As we are naturally social beings, letting go of toxic people and relationships can be every bit as challenging, especially if we are related and feel compelled to love them. Going along with people, enduring their negativity, may seem easier at the time, though is unlikely to end well. Applying my Maturity Model, both parties become less mature, resulting in fragmentation of individuals at high social and economic costs. Often such toxic relationships prevent development of more beneficial relationships with others. Plenty have complained about the grumpy, sullen or aggressive family member that inhibits friendships and dialogue, causing discomfort, robbing joy.
In addition to physical and psychological risks to person, there remains a very high opportunity cost of staying in an unsatisfactory job or relationship. Whatever benefits appear to accrue from staying put need to be weighed against the wonders of development that stand to flourish once free to be oneself. Life is short. We pass this way but once. Do it today. For yourself.
Troubled family relationships and situations are fraught. If tied to kin, perhaps it is best not to go as often or stay as long, limiting exposure. Same applies to friends who pass into our lives for a time before moving on as friendship sours.
Be mindful, too, of capture by eternal victims who generate serial crises for attention, consuming time, money and energy to no good effect. Wisdom of discernment resolves that it is best for us to be measured in any response, conscious always of attending to our own needs and capacities before sacrificing all where little good can come. Shake their dust from our sandals and move on.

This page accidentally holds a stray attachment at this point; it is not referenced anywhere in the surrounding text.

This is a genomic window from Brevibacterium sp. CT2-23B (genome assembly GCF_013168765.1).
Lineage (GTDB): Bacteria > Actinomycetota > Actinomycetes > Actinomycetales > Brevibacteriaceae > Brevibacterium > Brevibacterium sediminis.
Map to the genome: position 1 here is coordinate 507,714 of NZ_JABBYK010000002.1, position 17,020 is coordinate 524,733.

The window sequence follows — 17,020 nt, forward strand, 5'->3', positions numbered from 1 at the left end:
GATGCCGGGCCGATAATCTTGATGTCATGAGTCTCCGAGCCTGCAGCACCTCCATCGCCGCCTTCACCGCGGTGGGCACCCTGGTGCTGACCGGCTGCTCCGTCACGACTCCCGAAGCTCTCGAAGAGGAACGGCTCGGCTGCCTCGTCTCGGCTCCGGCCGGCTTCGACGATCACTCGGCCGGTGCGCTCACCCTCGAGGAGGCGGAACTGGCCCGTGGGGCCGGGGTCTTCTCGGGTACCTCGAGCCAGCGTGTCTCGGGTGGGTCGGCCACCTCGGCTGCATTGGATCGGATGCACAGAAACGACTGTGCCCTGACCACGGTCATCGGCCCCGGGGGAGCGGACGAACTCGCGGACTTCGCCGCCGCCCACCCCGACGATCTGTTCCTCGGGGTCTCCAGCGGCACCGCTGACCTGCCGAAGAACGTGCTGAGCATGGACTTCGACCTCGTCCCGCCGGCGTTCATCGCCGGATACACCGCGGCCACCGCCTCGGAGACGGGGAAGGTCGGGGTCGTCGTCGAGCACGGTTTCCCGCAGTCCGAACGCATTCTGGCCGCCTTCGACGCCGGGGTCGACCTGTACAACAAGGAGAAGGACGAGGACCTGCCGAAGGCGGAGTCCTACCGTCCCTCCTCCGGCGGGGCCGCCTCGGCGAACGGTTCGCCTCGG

Realism dealing constructively with flawed relationships and moving on is sound practice for later years when options for doing so may be taken out of our hands. Friends and family members succumb to issues of health, accident and ageing, passing on from this life, whether we like it or not. Without preparation, we will not be ready to absorb the shock of loss and change, potentially missing out on valuable future growth.
Similarly, failure to make conscious decisions or take assertive action in a timely manner can result in those decisions being taken out of our hands abruptly, in a way that shakes the foundation of our sense of self. What we most ignore can become the very thing that claims us.
Letting go of things, relationships and people over time is practice for the ultimate letting go as we prepare for our own end.
Letting go of daily detritus
Excellence is the commitment to completion is a quote from self-help author and philosopher Bob Proctor. I live by this quote. It is the ultimate environmental guide, although Proctor’s advice preceded environmentalism.
Translated into everyday use, it means such simple things that enhance life: completing tasks thoroughly and promptly; putting away the groceries instead of leaving them on the kitchen bench; getting rid of waste and disposing properly of packaging as it arises; finishing off the laundry and putting it away; and following through on discipline of children promised. Once completed, each of the said activities frees our minds and bodies for more satisfying pursuits that enhance life.
For businesses, political parties and workers, the same applies: do the job properly, otherwise it can cost health and lives (as we’ve seen through COVID); dispose of unworkable policies and practices cluttering a strategy (such as the Labor’s anti-coal climate change policy that has cost them government); and forego unrealistic demands on workers that cause fragmentation, lowering productivity.
Above all, enjoy the liberation and virtue gained by letting go.